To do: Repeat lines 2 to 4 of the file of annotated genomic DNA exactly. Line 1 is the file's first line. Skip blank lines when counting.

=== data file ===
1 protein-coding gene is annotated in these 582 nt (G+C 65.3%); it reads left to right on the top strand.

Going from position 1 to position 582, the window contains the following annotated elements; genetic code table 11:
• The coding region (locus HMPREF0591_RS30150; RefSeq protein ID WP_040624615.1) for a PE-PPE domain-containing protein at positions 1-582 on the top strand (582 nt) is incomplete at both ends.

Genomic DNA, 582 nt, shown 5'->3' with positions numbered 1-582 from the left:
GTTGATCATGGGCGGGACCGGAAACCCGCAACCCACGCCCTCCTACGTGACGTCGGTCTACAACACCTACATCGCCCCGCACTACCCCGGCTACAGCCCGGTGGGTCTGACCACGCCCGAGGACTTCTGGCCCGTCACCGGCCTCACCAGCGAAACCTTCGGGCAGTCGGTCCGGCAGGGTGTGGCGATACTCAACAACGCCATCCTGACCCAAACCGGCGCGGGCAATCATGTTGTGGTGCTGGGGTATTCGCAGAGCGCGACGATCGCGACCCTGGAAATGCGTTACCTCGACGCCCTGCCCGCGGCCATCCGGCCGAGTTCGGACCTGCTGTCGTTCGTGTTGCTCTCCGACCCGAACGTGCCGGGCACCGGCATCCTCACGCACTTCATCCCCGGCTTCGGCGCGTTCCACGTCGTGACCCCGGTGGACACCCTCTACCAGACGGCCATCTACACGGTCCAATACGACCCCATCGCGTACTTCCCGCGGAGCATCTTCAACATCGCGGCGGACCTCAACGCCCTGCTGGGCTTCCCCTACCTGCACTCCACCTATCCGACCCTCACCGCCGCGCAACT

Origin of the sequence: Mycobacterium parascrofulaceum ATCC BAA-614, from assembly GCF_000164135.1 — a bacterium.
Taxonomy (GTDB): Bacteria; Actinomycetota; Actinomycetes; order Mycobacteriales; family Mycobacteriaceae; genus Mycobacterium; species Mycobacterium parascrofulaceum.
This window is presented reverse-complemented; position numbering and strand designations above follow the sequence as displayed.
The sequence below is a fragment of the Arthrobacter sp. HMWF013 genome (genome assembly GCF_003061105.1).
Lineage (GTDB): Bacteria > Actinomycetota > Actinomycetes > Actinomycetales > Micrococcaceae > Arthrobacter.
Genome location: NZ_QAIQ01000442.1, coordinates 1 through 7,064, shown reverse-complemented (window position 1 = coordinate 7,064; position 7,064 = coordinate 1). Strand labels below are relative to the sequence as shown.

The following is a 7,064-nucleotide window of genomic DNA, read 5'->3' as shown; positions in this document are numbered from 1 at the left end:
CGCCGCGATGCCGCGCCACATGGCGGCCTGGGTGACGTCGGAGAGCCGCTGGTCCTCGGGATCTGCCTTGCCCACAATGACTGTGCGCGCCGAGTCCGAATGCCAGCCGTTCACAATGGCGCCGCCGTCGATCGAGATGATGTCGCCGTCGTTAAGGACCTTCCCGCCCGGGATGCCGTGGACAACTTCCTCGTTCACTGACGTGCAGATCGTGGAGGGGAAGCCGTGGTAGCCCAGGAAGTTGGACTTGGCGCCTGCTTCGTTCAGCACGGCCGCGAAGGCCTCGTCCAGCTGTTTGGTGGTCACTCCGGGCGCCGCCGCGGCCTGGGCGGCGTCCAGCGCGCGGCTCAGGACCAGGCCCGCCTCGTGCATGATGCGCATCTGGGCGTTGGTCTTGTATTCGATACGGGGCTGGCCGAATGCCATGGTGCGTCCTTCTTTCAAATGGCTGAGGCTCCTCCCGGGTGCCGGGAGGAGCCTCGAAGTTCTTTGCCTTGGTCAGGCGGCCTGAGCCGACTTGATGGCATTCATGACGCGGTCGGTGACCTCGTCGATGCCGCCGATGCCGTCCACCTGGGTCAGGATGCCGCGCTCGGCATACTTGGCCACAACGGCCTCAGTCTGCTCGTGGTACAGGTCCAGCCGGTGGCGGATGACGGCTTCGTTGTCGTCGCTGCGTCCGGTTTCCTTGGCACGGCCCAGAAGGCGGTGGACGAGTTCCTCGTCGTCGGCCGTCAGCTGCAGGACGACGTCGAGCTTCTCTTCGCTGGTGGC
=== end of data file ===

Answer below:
Going from position 1 to position 582, the window contains the following annotated elements; genetic code table 11:
• The coding region (locus HMPREF0591_RS30150; RefSeq protein ID WP_040624615.1) for a PE-PPE domain-containing protein at positions 1-582 on the top strand (582 nt) is incomplete at both ends.

Genomic DNA, 582 nt, shown 5'->3' with positions numbered 1-582 from the left: